TitlePersonalised medicine and biomodelling: A multidisciplinary approach for the stratification of patients with carotid artery disease - the TAXINOMISIS project
ContactW.J. (John) Paget
R.A. (Robert) Verheij
Project descriptionCarotid Artery Disease (CAD), the primary trigger of ischaemic cerebrovascular events including stroke, causes major morbidity, mortality and healthcare costs worldwide. Still, treatment is based on criteria established in the 90s that do not take into account the molecular evolution we have witnessed since nor the introduction of new medication, leading to remarkably high unnecessary surgical treatment while missing most patients at risk. The TAXINOMISIS project will provide novel disease mechanism-based stratification for CAD patients to address the needs for stratified and personalised therapeutic interventions in the current era. The following methods will be used: (1) the dissection of mechanisms mediating carotid artery disease, and identification of susceptibility and protection factors of plaque erosion and/or rupture using longitudinal cohorts and multi-omics, (2) the definition of distinct disease phenotypes and endotypes, and generation of molecular fingerprints of high versus low-risk states through systems medicine, (3) the development of a multilevel risk prediction model of the symptomatic plaque incorporating new biomarkers and advanced imaging, implemented in a software, to assist patient stratification and clinical decision making, (4) the development of novel pharmacogenomics solutions based on lab-on-a-chip technology to support personalized treatment, (5) the evaluation of the new risk prediction model and lab-on-a-chip device in a prospective observational clinical study, and (6) the assessment of regulatory, cost-effectiveness and ethical issues towards the implementation and commercialization of the programme’s outcomes. The TAXINOMISIS has the potential to rationally change the current state-of-the-art in the stratification of patients with CAD, reducing unnecessary operations, refining medical treatment and opening up new avenues for therapeutic intervention, while strengthening the European biotechnology sector.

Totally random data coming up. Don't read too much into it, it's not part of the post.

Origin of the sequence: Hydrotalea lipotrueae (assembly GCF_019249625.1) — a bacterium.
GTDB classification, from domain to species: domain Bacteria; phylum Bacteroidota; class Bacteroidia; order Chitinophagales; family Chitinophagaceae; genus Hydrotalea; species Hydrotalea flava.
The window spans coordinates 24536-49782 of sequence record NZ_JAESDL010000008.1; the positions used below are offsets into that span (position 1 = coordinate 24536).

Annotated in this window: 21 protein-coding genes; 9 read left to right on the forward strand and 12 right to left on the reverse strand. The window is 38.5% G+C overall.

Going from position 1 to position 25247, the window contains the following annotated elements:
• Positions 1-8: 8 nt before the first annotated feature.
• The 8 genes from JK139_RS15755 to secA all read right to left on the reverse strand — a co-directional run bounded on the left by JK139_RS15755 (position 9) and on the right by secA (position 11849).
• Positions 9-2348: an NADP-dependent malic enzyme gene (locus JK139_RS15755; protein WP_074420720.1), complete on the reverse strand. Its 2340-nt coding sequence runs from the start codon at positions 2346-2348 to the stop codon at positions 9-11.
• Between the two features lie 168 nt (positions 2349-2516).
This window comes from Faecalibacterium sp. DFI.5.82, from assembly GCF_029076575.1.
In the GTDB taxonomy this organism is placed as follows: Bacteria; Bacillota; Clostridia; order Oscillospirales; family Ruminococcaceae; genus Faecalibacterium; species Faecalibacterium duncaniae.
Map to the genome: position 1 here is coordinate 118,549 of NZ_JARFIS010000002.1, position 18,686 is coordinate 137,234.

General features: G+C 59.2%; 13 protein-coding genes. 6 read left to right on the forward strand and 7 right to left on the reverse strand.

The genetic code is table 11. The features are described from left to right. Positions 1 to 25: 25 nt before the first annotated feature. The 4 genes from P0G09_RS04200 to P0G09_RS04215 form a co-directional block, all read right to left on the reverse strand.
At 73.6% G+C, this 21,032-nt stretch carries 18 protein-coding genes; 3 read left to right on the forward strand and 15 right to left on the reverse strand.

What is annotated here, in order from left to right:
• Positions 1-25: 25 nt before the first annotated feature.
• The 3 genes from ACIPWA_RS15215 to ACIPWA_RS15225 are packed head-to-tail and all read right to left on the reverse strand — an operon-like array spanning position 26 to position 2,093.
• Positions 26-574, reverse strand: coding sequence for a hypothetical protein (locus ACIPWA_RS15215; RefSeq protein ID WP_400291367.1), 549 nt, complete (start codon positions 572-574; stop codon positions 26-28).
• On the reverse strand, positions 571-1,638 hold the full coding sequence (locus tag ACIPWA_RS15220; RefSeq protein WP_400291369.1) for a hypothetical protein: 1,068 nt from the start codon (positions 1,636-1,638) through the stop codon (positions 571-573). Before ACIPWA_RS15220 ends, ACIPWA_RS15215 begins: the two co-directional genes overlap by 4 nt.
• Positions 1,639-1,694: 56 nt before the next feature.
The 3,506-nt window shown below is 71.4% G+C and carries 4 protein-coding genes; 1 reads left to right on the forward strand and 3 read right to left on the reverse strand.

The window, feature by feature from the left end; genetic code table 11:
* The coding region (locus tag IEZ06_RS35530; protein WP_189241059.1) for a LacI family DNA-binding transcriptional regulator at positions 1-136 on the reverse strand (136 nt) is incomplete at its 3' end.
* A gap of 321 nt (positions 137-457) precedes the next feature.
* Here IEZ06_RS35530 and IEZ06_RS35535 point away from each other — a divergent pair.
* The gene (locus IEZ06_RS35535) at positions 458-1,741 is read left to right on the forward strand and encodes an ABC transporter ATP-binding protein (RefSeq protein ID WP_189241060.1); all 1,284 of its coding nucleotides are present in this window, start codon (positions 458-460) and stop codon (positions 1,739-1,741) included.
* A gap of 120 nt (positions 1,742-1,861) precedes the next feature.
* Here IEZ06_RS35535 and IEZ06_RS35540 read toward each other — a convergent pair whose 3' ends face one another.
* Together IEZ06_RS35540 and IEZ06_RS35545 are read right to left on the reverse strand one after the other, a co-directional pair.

SubsidiserEuropean Commission: Research & Innovation
Cooperation17 partners in deze project. Project coordinator: University of Ioannina, Greece.